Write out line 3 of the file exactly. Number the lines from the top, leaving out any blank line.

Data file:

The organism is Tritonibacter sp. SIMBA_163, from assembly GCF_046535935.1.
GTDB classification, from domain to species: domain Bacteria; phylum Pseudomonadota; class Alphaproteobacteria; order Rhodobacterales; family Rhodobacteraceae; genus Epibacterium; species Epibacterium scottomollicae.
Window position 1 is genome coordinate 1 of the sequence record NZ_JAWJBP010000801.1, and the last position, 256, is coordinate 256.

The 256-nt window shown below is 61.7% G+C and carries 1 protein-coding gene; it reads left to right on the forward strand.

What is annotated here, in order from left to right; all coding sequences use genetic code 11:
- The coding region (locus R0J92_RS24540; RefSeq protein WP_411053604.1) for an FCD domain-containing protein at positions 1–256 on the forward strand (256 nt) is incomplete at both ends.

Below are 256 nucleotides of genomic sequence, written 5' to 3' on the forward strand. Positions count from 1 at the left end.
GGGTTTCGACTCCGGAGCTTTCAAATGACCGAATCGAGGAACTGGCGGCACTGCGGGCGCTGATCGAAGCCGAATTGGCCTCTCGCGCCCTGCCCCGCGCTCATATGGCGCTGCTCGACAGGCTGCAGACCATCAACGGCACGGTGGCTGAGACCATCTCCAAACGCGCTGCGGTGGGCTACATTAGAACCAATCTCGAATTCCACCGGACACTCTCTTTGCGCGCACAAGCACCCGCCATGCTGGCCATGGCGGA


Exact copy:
Window position 1 is genome coordinate 1 of the sequence record NZ_JAWJBP010000801.1, and the last position, 256, is coordinate 256.